Ready to fight the virus
By Rhonda Dredge
As Melbourne takes on the mask to stop the spread of the virus, some trend-setters were already out displaying their prowess on the boardwalk at Yarra’s Edge days before the Thursday deadline.
Docklands resident Harry van Manon had hand sanitiser in one pocket and hand cream in another, weapons he teams up with his obligatory mask.
He was worried for a while about the mask looking “a bit busy” in a design sense.
But he thought he could get away with the black and white stripes against a colourful pom pom scarf from Gorman, given the down mood in Melbourne.
“It’s my catwalk,” Harry said, trying to make the most of a situation, which he believed Australians had been slow to accept.
The English teacher from Great Britain began wearing the mask at the beginning of the second lockdown, before many others, because he began worrying about community transmission.
He had lived in Japan and thinks Australians have been slow to catch onto the way masks work.
“I think Australians didn’t really understand masks,” he told Docklands News. “They haven’t taken time to work out their benefits like Japan, South Korea and China.”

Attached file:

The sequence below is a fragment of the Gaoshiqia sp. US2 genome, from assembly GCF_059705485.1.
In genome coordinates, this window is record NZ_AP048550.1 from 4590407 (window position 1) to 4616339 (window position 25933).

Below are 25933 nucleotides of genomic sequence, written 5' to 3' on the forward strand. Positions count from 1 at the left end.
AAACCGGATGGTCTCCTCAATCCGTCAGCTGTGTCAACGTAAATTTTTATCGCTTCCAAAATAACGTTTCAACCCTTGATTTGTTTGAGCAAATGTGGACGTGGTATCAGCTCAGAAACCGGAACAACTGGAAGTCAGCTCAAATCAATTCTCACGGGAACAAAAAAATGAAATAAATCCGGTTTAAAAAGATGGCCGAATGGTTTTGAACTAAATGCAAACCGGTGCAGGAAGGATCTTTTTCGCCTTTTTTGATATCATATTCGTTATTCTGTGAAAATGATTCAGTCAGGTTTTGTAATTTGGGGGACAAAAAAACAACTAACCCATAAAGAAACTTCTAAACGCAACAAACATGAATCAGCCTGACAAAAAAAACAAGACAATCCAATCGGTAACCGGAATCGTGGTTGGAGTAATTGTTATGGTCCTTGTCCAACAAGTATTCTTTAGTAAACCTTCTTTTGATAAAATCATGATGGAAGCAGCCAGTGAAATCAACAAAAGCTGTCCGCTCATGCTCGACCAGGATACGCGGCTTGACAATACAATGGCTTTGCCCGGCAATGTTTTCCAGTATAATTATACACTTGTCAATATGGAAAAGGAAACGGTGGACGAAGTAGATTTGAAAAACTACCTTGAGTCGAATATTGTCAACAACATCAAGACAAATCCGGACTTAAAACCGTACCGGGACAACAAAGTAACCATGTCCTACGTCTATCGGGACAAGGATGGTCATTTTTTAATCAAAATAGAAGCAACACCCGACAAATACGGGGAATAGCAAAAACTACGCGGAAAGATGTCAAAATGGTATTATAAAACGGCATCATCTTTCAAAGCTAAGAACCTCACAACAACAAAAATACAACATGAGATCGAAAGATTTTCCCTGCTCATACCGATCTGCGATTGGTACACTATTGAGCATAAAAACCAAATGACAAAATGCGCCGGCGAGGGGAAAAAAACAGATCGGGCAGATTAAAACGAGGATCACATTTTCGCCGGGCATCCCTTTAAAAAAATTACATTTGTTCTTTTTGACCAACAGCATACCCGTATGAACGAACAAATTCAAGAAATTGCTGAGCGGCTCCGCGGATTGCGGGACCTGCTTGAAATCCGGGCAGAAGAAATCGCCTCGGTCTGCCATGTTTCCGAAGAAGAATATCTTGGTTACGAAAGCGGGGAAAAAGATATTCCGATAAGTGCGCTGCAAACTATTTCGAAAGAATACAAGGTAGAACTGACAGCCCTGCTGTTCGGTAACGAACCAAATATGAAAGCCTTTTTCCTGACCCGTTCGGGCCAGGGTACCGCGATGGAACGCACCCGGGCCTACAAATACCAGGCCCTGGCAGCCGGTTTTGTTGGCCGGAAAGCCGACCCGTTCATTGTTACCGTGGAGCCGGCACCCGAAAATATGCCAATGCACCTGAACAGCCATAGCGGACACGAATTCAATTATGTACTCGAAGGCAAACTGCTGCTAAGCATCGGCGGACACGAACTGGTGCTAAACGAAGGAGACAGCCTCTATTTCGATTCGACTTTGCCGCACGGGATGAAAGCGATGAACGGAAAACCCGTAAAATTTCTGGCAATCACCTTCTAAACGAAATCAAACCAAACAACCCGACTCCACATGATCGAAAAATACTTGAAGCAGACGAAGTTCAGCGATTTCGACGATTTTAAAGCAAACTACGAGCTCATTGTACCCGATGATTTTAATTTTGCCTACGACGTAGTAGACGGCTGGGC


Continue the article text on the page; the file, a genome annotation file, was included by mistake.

Masks are used in Asia to protect society from infection rather than the other way around.
“Japan is a collective society, so everyone is looking out for each other. Anglo/Celtic cultures are more interested in individualistic ideals.”
Harry thinks the slow uptake here could be a macho male thing which sees the mask as a sign of weakness.
Harry has a plain black mask and a leopard skin one coming in the post. He’s urging people to accessorise.
“I think plain black is very macho. You could turn it into a Superhero thing. It has a Ninja vibe,” he said.
The new bravado that is apparent now that masks are compulsory is an improvement on the first lockdown when some Docklanders were too scared to come down to ground level, feeling they should self-isolate.
A mother told Docklands News that the closure of the playgrounds meant that she was keeping her son inside.
The second lockdown has found people more willing to do what is necessary. With everyone wearing a mask, they feel safer, plus there is a talking point attached to the different styles of mask.
Harry lives just across the river in a flat without natural light and depends on Yarra’s Edge for his daily walks.
“There’s an open space, not too much wind, boats you can dream about to escape from the coronavirus. Light hits the buildings well.”•